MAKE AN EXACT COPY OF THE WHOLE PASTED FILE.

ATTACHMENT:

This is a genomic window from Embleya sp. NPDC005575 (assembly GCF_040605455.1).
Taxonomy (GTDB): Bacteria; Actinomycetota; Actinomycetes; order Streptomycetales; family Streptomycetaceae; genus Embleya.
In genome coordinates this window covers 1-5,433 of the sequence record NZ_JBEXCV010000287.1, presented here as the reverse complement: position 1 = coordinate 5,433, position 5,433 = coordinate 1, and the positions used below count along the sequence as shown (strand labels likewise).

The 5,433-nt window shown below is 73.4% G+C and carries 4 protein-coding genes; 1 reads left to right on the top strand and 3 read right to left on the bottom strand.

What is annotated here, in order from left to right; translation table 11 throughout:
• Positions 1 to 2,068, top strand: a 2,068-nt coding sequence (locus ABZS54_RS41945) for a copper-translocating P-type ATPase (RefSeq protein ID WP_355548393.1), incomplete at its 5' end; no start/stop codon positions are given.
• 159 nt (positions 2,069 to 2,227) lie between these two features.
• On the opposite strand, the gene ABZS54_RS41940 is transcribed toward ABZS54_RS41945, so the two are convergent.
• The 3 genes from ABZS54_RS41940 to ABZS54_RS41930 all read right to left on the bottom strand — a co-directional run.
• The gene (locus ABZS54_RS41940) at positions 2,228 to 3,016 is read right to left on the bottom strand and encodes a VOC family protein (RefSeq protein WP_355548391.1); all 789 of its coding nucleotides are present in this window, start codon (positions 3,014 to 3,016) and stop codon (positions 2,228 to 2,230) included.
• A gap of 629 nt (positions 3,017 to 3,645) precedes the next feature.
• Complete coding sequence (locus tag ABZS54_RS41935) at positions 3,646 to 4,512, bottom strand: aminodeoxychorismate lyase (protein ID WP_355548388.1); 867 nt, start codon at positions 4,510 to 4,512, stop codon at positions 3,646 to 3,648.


This is a genomic window from Embleya sp. NPDC005575 (assembly GCF_040605455.1).
Taxonomy (GTDB): Bacteria; Actinomycetota; Actinomycetes; order Streptomycetales; family Streptomycetaceae; genus Embleya.
In genome coordinates this window covers 1-5,433 of the sequence record NZ_JBEXCV010000287.1, presented here as the reverse complement: position 1 = coordinate 5,433, position 5,433 = coordinate 1, and the positions used below count along the sequence as shown (strand labels likewise).

The 5,433-nt window shown below is 73.4% G+C and carries 4 protein-coding genes; 1 reads left to right on the top strand and 3 read right to left on the bottom strand.

What is annotated here, in order from left to right; translation table 11 throughout:
• Positions 1 to 2,068, top strand: a 2,068-nt coding sequence (locus ABZS54_RS41945) for a copper-translocating P-type ATPase (RefSeq protein ID WP_355548393.1), incomplete at its 5' end; no start/stop codon positions are given.
• 159 nt (positions 2,069 to 2,227) lie between these two features.
• On the opposite strand, the gene ABZS54_RS41940 is transcribed toward ABZS54_RS41945, so the two are convergent.
• The 3 genes from ABZS54_RS41940 to ABZS54_RS41930 all read right to left on the bottom strand — a co-directional run.
• The gene (locus ABZS54_RS41940) at positions 2,228 to 3,016 is read right to left on the bottom strand and encodes a VOC family protein (RefSeq protein WP_355548391.1); all 789 of its coding nucleotides are present in this window, start codon (positions 3,014 to 3,016) and stop codon (positions 2,228 to 2,230) included.
• A gap of 629 nt (positions 3,017 to 3,645) precedes the next feature.
• Complete coding sequence (locus tag ABZS54_RS41935) at positions 3,646 to 4,512, bottom strand: aminodeoxychorismate lyase (protein ID WP_355548388.1); 867 nt, start codon at positions 4,510 to 4,512, stop codon at positions 3,646 to 3,648.